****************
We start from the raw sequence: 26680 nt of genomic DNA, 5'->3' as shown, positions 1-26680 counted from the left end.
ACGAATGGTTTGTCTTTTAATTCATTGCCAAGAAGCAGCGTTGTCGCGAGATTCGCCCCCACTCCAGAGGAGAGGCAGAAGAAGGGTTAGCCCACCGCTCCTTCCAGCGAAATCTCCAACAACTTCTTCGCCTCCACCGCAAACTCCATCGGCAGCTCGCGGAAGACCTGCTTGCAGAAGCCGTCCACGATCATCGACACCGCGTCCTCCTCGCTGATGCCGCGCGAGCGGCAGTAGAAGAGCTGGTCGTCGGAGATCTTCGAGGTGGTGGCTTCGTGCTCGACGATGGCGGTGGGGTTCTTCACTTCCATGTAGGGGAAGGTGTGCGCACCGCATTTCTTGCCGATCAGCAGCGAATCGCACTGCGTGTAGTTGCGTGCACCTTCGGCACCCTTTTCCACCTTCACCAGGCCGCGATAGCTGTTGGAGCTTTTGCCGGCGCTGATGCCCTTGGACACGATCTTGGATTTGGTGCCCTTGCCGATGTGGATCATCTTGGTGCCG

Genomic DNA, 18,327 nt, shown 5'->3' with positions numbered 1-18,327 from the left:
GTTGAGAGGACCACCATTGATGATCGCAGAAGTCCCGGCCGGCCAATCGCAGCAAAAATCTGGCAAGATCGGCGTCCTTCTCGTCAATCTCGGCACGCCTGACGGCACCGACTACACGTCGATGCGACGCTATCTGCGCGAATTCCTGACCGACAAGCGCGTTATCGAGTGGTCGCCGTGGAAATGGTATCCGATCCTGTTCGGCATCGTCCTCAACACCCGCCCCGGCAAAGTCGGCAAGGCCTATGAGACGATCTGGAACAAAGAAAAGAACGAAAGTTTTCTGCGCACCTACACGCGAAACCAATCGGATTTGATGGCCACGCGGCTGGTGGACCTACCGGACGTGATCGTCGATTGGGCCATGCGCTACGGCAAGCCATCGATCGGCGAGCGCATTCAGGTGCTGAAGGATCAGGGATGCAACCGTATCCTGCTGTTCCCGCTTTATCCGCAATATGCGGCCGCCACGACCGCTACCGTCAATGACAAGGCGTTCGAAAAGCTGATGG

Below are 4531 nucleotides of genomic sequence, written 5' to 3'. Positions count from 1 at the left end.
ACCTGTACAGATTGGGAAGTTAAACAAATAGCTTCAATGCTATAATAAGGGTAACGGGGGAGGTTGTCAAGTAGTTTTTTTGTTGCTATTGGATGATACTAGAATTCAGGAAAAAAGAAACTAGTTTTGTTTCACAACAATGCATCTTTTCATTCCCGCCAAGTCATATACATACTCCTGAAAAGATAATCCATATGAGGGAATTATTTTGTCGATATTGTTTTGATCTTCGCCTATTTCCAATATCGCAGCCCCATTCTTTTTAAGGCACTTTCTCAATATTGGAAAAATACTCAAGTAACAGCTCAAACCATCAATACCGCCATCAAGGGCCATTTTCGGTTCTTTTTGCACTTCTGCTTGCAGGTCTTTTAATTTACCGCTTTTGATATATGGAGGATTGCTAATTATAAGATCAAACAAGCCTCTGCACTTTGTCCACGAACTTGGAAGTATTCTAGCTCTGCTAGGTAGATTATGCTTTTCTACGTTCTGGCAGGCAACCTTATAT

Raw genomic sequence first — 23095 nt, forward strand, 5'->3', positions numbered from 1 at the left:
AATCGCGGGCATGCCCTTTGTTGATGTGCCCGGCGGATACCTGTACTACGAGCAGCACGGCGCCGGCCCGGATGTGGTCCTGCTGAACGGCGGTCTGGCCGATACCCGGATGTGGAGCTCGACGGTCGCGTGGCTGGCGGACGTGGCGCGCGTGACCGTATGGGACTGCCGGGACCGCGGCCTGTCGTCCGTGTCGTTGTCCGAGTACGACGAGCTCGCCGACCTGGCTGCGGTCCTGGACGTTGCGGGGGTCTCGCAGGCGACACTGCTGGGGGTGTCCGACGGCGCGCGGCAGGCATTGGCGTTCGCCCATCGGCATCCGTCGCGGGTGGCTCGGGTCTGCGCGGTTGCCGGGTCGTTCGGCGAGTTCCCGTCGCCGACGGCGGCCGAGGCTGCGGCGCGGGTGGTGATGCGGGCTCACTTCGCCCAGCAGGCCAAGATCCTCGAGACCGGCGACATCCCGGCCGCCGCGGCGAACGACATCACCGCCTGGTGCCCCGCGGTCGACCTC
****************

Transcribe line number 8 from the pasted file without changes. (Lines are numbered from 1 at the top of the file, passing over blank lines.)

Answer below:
AATCGCGGGCATGCCCTTTGTTGATGTGCCCGGCGGATACCTGTACTACGAGCAGCACGGCGCCGGCCCGGATGTGGTCCTGCTGAACGGCGGTCTGGCCGATACCCGGATGTGGAGCTCGACGGTCGCGTGGCTGGCGGACGTGGCGCGCGTGACCGTATGGGACTGCCGGGACCGCGGCCTGTCGTCCGTGTCGTTGTCCGAGTACGACGAGCTCGCCGACCTGGCTGCGGTCCTGGACGTTGCGGGGGTCTCGCAGGCGACACTGCTGGGGGTGTCCGACGGCGCGCGGCAGGCATTGGCGTTCGCCCATCGGCATCCGTCGCGGGTGGCTCGGGTCTGCGCGGTTGCCGGGTCGTTCGGCGAGTTCCCGTCGCCGACGGCGGCCGAGGCTGCGGCGCGGGTGGTGATGCGGGCTCACTTCGCCCAGCAGGCCAAGATCCTCGAGACCGGCGACATCCCGGCCGCCGCGGCGAACGACATCACCGCCTGGTGCCCCGCGGTCGACCTC